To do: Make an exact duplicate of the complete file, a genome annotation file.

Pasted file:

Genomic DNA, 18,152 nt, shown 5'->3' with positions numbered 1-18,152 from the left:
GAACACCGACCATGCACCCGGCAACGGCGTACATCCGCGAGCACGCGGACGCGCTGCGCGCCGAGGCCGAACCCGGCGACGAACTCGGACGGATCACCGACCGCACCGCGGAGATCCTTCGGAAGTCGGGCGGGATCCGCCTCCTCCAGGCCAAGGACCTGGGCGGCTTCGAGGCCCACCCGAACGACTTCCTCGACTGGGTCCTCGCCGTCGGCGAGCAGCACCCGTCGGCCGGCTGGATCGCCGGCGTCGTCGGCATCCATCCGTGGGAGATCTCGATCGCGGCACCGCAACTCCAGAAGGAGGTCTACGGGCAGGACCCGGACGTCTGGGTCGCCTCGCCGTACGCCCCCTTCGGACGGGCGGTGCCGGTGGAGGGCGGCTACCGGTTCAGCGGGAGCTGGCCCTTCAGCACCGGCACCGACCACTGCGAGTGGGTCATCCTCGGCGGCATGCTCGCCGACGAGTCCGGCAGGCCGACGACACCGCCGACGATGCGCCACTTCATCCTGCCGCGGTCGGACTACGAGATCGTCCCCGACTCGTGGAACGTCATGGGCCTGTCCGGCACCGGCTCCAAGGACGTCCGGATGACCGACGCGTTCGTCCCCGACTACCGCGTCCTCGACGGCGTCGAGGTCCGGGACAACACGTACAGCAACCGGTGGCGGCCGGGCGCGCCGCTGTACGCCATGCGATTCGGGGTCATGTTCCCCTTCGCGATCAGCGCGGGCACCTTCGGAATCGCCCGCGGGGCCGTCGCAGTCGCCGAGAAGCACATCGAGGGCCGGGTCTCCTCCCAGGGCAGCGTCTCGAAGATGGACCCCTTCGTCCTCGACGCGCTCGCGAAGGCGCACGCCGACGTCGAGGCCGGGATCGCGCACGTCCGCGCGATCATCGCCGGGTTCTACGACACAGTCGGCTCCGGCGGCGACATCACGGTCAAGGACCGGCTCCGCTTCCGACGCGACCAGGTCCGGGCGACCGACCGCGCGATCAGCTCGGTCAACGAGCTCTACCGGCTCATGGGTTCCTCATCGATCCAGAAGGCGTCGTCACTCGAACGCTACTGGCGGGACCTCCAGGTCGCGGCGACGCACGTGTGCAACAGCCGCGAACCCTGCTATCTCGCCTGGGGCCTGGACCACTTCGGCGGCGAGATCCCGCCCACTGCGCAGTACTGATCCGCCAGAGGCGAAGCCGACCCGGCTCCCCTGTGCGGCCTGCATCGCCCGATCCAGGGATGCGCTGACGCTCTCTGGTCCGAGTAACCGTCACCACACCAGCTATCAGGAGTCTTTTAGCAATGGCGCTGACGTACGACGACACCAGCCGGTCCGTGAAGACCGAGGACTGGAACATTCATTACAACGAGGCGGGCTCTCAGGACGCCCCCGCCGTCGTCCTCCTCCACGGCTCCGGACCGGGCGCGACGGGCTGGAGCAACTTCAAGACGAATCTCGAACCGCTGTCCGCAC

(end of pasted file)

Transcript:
Genomic DNA, 18,152 nt, shown 5'->3' with positions numbered 1-18,152 from the left:
GAACACCGACCATGCACCCGGCAACGGCGTACATCCGCGAGCACGCGGACGCGCTGCGCGCCGAGGCCGAACCCGGCGACGAACTCGGACGGATCACCGACCGCACCGCGGAGATCCTTCGGAAGTCGGGCGGGATCCGCCTCCTCCAGGCCAAGGACCTGGGCGGCTTCGAGGCCCACCCGAACGACTTCCTCGACTGGGTCCTCGCCGTCGGCGAGCAGCACCCGTCGGCCGGCTGGATCGCCGGCGTCGTCGGCATCCATCCGTGGGAGATCTCGATCGCGGCACCGCAACTCCAGAAGGAGGTCTACGGGCAGGACCCGGACGTCTGGGTCGCCTCGCCGTACGCCCCCTTCGGACGGGCGGTGCCGGTGGAGGGCGGCTACCGGTTCAGCGGGAGCTGGCCCTTCAGCACCGGCACCGACCACTGCGAGTGGGTCATCCTCGGCGGCATGCTCGCCGACGAGTCCGGCAGGCCGACGACACCGCCGACGATGCGCCACTTCATCCTGCCGCGGTCGGACTACGAGATCGTCCCCGACTCGTGGAACGTCATGGGCCTGTCCGGCACCGGCTCCAAGGACGTCCGGATGACCGACGCGTTCGTCCCCGACTACCGCGTCCTCGACGGCGTCGAGGTCCGGGACAACACGTACAGCAACCGGTGGCGGCCGGGCGCGCCGCTGTACGCCATGCGATTCGGGGTCATGTTCCCCTTCGCGATCAGCGCGGGCACCTTCGGAATCGCCCGCGGGGCCGTCGCAGTCGCCGAGAAGCACATCGAGGGCCGGGTCTCCTCCCAGGGCAGCGTCTCGAAGATGGACCCCTTCGTCCTCGACGCGCTCGCGAAGGCGCACGCCGACGTCGAGGCCGGGATCGCGCACGTCCGCGCGATCATCGCCGGGTTCTACGACACAGTCGGCTCCGGCGGCGACATCACGGTCAAGGACCGGCTCCGCTTCCGACGCGACCAGGTCCGGGCGACCGACCGCGCGATCAGCTCGGTCAACGAGCTCTACCGGCTCATGGGTTCCTCATCGATCCAGAAGGCGTCGTCACTCGAACGCTACTGGCGGGACCTCCAGGTCGCGGCGACGCACGTGTGCAACAGCCGCGAACCCTGCTATCTCGCCTGGGGCCTGGACCACTTCGGCGGCGAGATCCCGCCCACTGCGCAGTACTGATCCGCCAGAGGCGAAGCCGACCCGGCTCCCCTGTGCGGCCTGCATCGCCCGATCCAGGGATGCGCTGACGCTCTCTGGTCCGAGTAACCGTCACCACACCAGCTATCAGGAGTCTTTTAGCAATGGCGCTGACGTACGACGACACCAGCCGGTCCGTGAAGACCGAGGACTGGAACATTCATTACAACGAGGCGGGCTCTCAGGACGCCCCCGCCGTCGTCCTCCTCCACGGCTCCGGACCGGGCGCGACGGGCTGGAGCAACTTCAAGACGAATCTCGAACCGCTGTCCGCAC